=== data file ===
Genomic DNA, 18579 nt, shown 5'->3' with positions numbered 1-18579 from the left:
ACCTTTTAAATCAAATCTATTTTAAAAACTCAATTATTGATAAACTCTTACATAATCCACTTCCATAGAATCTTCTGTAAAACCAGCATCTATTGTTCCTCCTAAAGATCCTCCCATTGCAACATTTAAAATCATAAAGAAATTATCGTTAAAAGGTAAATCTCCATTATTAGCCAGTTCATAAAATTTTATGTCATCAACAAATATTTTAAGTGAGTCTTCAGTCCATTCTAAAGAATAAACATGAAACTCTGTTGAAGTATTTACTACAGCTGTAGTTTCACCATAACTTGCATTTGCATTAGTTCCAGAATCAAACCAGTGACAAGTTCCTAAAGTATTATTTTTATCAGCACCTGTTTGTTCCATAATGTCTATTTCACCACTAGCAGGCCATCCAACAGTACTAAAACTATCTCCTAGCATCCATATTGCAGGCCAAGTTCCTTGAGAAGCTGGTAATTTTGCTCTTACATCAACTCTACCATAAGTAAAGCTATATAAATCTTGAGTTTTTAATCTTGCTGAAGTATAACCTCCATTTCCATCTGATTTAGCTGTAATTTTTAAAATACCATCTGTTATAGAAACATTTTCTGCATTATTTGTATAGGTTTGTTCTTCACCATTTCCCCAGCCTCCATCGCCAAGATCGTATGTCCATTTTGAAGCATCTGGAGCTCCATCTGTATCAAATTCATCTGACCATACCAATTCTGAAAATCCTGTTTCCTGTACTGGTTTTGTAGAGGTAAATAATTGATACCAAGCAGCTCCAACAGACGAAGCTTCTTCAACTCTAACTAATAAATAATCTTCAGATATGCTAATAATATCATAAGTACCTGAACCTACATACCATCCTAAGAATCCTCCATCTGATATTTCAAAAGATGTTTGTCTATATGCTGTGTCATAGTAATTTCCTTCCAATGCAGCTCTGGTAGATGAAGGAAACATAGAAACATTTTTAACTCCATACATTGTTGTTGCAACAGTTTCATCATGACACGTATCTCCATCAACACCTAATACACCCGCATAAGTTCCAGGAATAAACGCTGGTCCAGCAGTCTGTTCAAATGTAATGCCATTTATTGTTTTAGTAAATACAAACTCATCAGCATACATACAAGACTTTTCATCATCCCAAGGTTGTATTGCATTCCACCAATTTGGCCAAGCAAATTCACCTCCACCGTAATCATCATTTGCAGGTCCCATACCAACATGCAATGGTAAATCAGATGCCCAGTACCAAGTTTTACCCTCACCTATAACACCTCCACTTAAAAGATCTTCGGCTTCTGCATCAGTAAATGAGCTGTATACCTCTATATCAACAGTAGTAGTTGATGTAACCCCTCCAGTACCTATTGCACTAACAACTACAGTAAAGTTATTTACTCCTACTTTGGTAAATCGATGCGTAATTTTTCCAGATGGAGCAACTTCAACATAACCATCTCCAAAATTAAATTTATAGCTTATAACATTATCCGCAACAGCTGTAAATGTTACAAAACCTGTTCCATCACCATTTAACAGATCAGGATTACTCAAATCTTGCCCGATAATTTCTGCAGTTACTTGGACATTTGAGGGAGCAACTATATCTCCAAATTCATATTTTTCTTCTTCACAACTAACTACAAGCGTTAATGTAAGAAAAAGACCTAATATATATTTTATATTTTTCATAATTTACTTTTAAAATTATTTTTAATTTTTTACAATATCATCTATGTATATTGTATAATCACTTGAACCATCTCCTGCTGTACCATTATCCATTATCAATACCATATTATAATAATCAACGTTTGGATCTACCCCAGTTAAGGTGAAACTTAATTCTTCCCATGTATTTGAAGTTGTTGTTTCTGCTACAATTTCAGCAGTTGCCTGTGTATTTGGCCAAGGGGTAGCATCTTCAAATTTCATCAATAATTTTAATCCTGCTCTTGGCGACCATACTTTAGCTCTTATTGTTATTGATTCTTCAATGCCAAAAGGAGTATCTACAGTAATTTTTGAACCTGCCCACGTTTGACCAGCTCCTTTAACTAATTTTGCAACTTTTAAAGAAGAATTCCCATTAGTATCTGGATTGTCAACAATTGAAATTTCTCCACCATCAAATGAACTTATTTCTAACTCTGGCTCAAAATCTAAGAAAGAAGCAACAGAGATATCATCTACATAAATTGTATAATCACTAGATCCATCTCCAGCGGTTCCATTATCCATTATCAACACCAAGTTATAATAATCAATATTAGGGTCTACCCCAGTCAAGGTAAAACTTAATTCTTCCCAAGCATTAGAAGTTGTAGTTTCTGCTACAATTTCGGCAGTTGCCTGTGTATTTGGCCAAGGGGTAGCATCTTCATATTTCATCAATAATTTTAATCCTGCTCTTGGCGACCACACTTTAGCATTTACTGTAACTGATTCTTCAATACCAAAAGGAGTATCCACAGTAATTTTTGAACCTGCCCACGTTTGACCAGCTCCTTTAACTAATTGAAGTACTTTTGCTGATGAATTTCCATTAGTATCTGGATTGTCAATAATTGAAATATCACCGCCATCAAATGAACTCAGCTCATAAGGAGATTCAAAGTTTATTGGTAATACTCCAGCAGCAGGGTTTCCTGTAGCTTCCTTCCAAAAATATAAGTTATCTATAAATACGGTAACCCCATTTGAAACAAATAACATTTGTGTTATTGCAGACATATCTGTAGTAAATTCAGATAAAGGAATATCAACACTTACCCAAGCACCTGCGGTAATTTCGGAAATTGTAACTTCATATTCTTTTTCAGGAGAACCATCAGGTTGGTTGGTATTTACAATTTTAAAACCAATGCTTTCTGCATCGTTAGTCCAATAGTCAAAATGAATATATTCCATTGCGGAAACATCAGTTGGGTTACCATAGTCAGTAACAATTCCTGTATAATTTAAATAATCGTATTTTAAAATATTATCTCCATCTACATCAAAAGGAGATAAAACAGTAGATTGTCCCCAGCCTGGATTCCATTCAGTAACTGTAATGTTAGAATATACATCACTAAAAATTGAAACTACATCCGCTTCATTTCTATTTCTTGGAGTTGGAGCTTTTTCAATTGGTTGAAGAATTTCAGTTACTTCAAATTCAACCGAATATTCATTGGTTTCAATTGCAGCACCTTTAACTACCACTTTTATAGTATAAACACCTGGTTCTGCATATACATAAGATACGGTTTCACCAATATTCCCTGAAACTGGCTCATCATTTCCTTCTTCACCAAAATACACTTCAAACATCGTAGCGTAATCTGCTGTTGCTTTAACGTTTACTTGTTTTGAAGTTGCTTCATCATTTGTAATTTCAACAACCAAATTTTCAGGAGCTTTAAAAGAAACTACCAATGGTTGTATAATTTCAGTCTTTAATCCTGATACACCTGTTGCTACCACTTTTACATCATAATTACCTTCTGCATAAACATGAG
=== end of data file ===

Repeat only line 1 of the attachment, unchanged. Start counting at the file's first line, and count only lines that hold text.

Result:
Genomic DNA, 18579 nt, shown 5'->3' with positions numbered 1-18579 from the left: